Something fascinating is going on in the gravitational dance of galaxies, from watching the slow twirls of the dancers.
Galaxies in the Universe are not spread out randomly; instead, they form a vast web, forming clusters with long filaments connecting them, and deep voids in between. That structure seems to affect the galaxies within it, too—at least some rotate with their axes aligned with the filaments they inhabit, like beads on a string.
Now, a new observation seems to show that black holes also behave according to their place in the cosmic web. In at least some cases, the disk of matter spinning around a black hole seems to be aligned with cosmic structure, based on these measurements. That means that two galaxies separated by billions of light-years could have black hole disks spinning in the same direction, even though they never were in the same place and couldn’t influence each other. The sample is pretty small—only 19 black holes showed this alignment—but the agreement with earlier galaxy results shows something interesting may be going on.
In a new paper published in Astronomy and Astrophysics, astronomers D. Hutsemékers, L. Braibant, V. Pelgrims, and D. Sluse looked at the light from 93 black holes in a giant group of galaxies about 9 billion light-years away. These black holes are a type known as quasars: extremely massive objects that emit more light than the rest of the galaxy. The powerful forces of gravity and magnetism channel matter into huge flattened spinning platters known as accretion disks. Other matter is blasted back into space as bright jets, which are aimed more or less toward us; it’s that alignment that make quasars so incredibly bright.
At that great distance, even our best telescopes can’t see those jets directly, much less the spin of the quasars that make them. Instead, the authors of the study looked at how the light was polarized, the same sort of twisting of light that creates glare off water or snow. The direction of polarization for a quasar is determined by the accretion disk surrounding it. That means even if we can’t see the disk itself, we can infer what direction it’s spinning—or rather the axis of its rotation, since the polarization doesn’t distinguish between clockwise and counterclockwise.
The astronomers found that of the 93 quasars in the sample, 19 exhibited a measurable amount of polarization. These showed strong alignment with the cosmic web, including several aligned with each other despite huge separations in space. From their statistical analysis, they concluded this had only a one percent chance of happening randomly. That is, if you took 19 sticks and scattered them randomly over a map of the cosmic web, you’d only get chance alignment for all 19 of them one time in 100. (Okay, it would need to be a 3D map, but you get what I mean!)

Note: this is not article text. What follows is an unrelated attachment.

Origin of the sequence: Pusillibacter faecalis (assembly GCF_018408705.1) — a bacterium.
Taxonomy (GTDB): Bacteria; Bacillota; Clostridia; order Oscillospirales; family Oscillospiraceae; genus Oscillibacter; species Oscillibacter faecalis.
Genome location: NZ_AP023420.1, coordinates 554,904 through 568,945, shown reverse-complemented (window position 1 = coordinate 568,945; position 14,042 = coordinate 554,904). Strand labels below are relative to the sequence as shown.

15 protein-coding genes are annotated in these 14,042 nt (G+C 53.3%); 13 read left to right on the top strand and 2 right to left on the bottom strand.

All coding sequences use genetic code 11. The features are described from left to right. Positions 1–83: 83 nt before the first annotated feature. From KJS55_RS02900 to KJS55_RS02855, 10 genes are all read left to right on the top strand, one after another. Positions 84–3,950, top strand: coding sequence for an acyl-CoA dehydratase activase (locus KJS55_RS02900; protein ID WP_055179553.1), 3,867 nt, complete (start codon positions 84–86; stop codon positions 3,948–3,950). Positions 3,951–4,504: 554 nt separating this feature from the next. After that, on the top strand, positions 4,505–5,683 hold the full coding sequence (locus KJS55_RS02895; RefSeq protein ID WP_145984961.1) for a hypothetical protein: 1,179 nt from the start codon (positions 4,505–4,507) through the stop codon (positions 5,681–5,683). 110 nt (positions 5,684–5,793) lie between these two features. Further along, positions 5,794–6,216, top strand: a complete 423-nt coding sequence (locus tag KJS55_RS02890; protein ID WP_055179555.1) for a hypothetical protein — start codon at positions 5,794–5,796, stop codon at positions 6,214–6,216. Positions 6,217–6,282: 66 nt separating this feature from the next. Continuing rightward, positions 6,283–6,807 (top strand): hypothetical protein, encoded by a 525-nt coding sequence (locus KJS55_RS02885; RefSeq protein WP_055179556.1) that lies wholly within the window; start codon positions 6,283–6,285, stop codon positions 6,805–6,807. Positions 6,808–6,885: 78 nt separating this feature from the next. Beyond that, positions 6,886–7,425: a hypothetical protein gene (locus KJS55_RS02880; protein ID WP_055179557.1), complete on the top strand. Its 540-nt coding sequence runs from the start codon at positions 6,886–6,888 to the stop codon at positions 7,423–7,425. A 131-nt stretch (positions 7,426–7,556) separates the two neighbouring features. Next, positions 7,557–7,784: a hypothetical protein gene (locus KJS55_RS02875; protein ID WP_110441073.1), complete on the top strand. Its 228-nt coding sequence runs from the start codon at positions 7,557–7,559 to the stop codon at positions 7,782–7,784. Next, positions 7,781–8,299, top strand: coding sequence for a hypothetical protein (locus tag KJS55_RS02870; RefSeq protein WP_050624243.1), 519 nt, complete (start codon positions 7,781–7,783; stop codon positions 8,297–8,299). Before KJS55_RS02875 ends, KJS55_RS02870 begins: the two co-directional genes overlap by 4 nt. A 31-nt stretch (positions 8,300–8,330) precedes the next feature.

The black holes at the centers of galaxies that power quasars are the most massive single objects in the cosmos, weighing in at millions or billions of times the mass of stars. Studies of the most distant galaxies show that they got that big very early in history, rather than starting small and growing slowly over time. The cosmic web is the result of the slow action of gravity, which draws together matter in an escalating fashion: more mass means more gravity, which attracts yet more mass.
The growth of black holes and galaxies are linked, though the details are still sketchy in places. If galactic rotation and the spin of black hole accretion disks are linked to the cosmic web, there’s another layer of structure with intriguing possibilities. Unfortunately, these results are not yet connected: the galaxy rotation data is for closer galaxies, which are less likely to harbor quasars, and we have no information yet about the rotation of the hosts of the quasars at 9 billion light-years distance.
Also, the accretion disk results are based on only 19 galaxies out of 93 where the researchers could measure strong amounts of polarization. (The authors took care to eliminate the possibility of other sources of polarization, which is always a concern in astronomy.) The observable Universe contains around 100 billion large galaxies and a comparable number of supermassive black holes.
While 19 alignments are pretty unlikely, they are all within a single large association of quasars out of all the possible galaxies in the cosmos. It would be good to see if these accretion disk results hold up for most galaxies, the fact that closer galaxies show some alignment is suggestive. That leads us to wonder why galaxies and their black holes somehow “know” where they are in the cosmic web.